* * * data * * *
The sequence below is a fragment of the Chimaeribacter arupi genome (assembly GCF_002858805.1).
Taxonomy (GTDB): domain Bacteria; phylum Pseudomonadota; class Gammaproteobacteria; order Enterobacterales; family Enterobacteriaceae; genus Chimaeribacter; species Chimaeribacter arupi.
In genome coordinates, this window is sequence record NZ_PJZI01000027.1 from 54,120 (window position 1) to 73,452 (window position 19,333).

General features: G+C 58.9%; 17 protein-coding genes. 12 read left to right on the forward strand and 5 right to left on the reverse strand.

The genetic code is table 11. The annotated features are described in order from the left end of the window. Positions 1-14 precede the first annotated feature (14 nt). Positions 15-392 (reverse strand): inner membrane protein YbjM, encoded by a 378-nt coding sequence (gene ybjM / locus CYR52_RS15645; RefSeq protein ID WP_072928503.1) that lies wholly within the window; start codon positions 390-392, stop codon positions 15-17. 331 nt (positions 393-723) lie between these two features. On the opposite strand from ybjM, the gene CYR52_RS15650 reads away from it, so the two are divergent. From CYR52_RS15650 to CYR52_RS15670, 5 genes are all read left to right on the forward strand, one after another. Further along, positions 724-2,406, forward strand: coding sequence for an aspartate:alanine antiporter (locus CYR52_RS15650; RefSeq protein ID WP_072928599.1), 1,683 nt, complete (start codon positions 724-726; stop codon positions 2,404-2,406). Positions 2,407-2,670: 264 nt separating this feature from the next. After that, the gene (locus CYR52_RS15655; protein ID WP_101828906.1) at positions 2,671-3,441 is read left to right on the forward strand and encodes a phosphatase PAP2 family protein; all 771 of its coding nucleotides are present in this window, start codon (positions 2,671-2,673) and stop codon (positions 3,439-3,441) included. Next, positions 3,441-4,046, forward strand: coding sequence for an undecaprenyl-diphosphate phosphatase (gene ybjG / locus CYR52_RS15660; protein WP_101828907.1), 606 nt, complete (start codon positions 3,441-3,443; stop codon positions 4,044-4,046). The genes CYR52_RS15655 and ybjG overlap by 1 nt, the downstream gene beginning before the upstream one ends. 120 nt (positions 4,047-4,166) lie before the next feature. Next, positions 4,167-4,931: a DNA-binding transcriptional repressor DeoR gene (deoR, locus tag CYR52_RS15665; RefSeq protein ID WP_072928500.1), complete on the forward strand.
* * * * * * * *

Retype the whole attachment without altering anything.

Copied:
The sequence below is a fragment of the Chimaeribacter arupi genome (assembly GCF_002858805.1).
Taxonomy (GTDB): domain Bacteria; phylum Pseudomonadota; class Gammaproteobacteria; order Enterobacterales; family Enterobacteriaceae; genus Chimaeribacter; species Chimaeribacter arupi.
In genome coordinates, this window is sequence record NZ_PJZI01000027.1 from 54,120 (window position 1) to 73,452 (window position 19,333).

General features: G+C 58.9%; 17 protein-coding genes. 12 read left to right on the forward strand and 5 right to left on the reverse strand.

The genetic code is table 11. The annotated features are described in order from the left end of the window. Positions 1-14 precede the first annotated feature (14 nt). Positions 15-392 (reverse strand): inner membrane protein YbjM, encoded by a 378-nt coding sequence (gene ybjM / locus CYR52_RS15645; RefSeq protein ID WP_072928503.1) that lies wholly within the window; start codon positions 390-392, stop codon positions 15-17. 331 nt (positions 393-723) lie between these two features. On the opposite strand from ybjM, the gene CYR52_RS15650 reads away from it, so the two are divergent. From CYR52_RS15650 to CYR52_RS15670, 5 genes are all read left to right on the forward strand, one after another. Further along, positions 724-2,406, forward strand: coding sequence for an aspartate:alanine antiporter (locus CYR52_RS15650; RefSeq protein ID WP_072928599.1), 1,683 nt, complete (start codon positions 724-726; stop codon positions 2,404-2,406). Positions 2,407-2,670: 264 nt separating this feature from the next. After that, the gene (locus CYR52_RS15655; protein ID WP_101828906.1) at positions 2,671-3,441 is read left to right on the forward strand and encodes a phosphatase PAP2 family protein; all 771 of its coding nucleotides are present in this window, start codon (positions 2,671-2,673) and stop codon (positions 3,439-3,441) included. Next, positions 3,441-4,046, forward strand: coding sequence for an undecaprenyl-diphosphate phosphatase (gene ybjG / locus CYR52_RS15660; protein WP_101828907.1), 606 nt, complete (start codon positions 3,441-3,443; stop codon positions 4,044-4,046). The genes CYR52_RS15655 and ybjG overlap by 1 nt, the downstream gene beginning before the upstream one ends. 120 nt (positions 4,047-4,166) lie before the next feature. Next, positions 4,167-4,931: a DNA-binding transcriptional repressor DeoR gene (deoR, locus tag CYR52_RS15665; RefSeq protein ID WP_072928500.1), complete on the forward strand.